How to avoid it: Either decline the initial invitation or claim that you have a prior engagement and need to take off, or that you don’t like the art. Even easier than that, simply be wary of anyone who approaches you at random, and don’t be afraid to ignore them or decline their offer.

The fake money scam

There are two ways this scam works: you’ll either make a purchase and receive counterfeit notes in your change; or you’ll hand over a genuine note, it’ll be quickly substituted for a fake, and then declined by the merchant who ‘returns’ it to you.

Counterfeiting efforts are generally centred around the higher-value ¥50 and ¥100 notes rather than the smaller denominations, and it’s easy to spot a fake – real notes use raised ink on Mao’s hair and jacket which feels rigid when scratched, whereas bogus bucks will feel more flat.

Not convinced? Switch on your phone’s torch feature and shine the light from behind the note – you should be able to see a solid holographic line and a distinguishable watermark. The absence of this most likely indicates a fake.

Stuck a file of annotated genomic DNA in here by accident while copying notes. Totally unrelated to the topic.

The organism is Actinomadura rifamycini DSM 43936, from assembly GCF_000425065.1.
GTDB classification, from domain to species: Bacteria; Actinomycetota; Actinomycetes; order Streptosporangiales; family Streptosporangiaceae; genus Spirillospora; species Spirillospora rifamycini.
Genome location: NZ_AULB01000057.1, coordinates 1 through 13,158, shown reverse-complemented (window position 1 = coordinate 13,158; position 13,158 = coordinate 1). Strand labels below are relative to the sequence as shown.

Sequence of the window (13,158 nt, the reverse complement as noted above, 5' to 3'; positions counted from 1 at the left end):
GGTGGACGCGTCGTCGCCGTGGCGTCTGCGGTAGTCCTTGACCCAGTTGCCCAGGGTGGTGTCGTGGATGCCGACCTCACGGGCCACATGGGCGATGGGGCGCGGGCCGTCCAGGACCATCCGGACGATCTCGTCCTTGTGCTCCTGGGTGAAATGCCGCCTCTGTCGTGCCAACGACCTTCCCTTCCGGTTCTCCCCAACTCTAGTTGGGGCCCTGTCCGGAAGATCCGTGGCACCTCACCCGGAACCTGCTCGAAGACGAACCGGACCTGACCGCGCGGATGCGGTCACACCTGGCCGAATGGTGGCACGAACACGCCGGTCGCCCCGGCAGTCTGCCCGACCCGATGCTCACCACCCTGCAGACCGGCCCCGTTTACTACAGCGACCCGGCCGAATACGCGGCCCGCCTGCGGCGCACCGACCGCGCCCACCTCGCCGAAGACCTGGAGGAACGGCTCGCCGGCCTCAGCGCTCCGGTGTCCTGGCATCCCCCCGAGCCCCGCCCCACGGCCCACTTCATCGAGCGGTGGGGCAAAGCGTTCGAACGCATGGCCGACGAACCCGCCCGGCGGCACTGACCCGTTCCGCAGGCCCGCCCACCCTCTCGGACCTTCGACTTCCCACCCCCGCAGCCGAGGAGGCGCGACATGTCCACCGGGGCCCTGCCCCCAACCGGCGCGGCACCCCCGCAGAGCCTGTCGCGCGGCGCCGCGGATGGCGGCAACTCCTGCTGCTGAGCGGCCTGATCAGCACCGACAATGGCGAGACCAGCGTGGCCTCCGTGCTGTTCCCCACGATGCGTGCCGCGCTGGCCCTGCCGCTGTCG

How to avoid it: Don’t be afraid to request another if your suspected fake arrives as change, and keep a close eye on cash you spend until it’s been accepted by a merchant.

Have you been scammed in China? What did you fall for, and how can others avoid making the same mistakes? Share with our readers in the comments below...

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Chris Chamberlin
Chris Chamberlin is a senior journalist with Australian Business Traveller and lives by the motto that a journey of a thousand miles begins with a single step, a great latte, a theatre ticket and a glass of wine!
 

11 comments

  • Tom Goddard

    TomGoddardd

    2 Nov, 2015 09:15 am

    Good Article!

    No member give thanks

  • Kogglogs

    Kogglogs

    2 Nov, 2015 09:43 am

    And this is all ON TOP of the cheeky drinking games when doing business in China! ;)

    No member give thanks

  • rohannathan

    rohannathan

    2 Nov, 2015 10:02 am

    Hi Chris,